Mom Courtney Hartman was having a hard time finding t-shirts with positive messages for her son Declan who loved butterflies, dancing, and the color purple, so she decided to create her own. In July 2015 she whipped up her first stereotype-busting design—a tee emblazoned with the words "Mr. Nice Guy"—and her company Free to Be Kids was born.
Way to go, mama! Not only does Hartman's clothing line kick gender cliches to the curb, but her t-shirts are also refreshingly free of negativity and snark. "We offer children the messages that big retailers don't," Hartman explains on her company's website. "For every 'I'm Too Cute To Do Homework' shirt that tells our girls to focus on beauty over brains, we hit back with 'Smart Girls Club.' For every 'Troublemaker' or 'Eat My Dust' shirt that portrays our sons as rowdy and insensitive, we design a 'Mr. Nice Guy' or 'Love Is My Superpower.' We believe passionately that both boys and girls deserve to see, hear, and wear better messages."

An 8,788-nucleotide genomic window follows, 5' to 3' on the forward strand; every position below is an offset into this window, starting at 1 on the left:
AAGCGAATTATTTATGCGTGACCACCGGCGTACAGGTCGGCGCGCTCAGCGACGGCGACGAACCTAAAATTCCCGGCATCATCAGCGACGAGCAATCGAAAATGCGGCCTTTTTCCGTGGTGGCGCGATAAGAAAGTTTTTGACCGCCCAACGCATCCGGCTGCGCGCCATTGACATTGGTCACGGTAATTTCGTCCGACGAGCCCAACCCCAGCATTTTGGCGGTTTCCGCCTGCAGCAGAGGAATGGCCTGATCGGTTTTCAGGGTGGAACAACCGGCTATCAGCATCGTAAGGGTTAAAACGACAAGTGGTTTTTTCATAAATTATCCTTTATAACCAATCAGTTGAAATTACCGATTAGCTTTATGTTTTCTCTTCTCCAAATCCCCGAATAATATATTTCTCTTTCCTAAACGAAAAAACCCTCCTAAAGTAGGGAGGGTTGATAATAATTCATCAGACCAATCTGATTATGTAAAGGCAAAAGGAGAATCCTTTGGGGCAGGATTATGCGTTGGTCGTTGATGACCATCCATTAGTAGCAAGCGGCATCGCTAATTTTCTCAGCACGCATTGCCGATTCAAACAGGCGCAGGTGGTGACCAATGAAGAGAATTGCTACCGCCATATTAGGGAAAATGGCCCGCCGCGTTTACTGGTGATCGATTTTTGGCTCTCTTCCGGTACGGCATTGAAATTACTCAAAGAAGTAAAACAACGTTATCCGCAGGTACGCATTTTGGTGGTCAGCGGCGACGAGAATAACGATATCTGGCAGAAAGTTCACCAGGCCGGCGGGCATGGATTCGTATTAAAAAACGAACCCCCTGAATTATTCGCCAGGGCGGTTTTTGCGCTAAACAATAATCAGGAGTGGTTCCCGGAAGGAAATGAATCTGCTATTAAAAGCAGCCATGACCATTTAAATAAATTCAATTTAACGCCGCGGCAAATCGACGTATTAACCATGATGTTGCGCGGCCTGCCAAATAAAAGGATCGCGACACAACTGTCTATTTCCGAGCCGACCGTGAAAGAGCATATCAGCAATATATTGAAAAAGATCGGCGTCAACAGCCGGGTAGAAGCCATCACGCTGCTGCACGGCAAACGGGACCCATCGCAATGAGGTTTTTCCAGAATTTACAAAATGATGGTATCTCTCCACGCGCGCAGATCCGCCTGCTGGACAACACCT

She's so right. Because while we tend to hear a lot about addressing gender cliches in girls' clothing, we don't necessarily hear the same thing when it comes to empowering boys.
“Most parents understand these days that it’s important not to limit girls based on their gender,” Hartman told Parents.com. “We know we should encourage their interests in STEM, and give them options beyond pink princess-y clothes. That’s generally accepted. But the conversation about boys has barely begun. Boys have rich emotional lives, the capacity to be loving and sensitive, and interests that go far beyond being ‘Daddy’s First Draft Pick.’ Their clothes should really reflect that. And right now, at least in mainstream stores, they just don’t. It’s all ‘Troublemaker’, ‘Ladies Man’, and ‘I Run This’. And that’s not fair to the boys, or good for them.”
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Mad props to Hartman for trying to flip the script on these negative messages, one woke fashion statement at a time.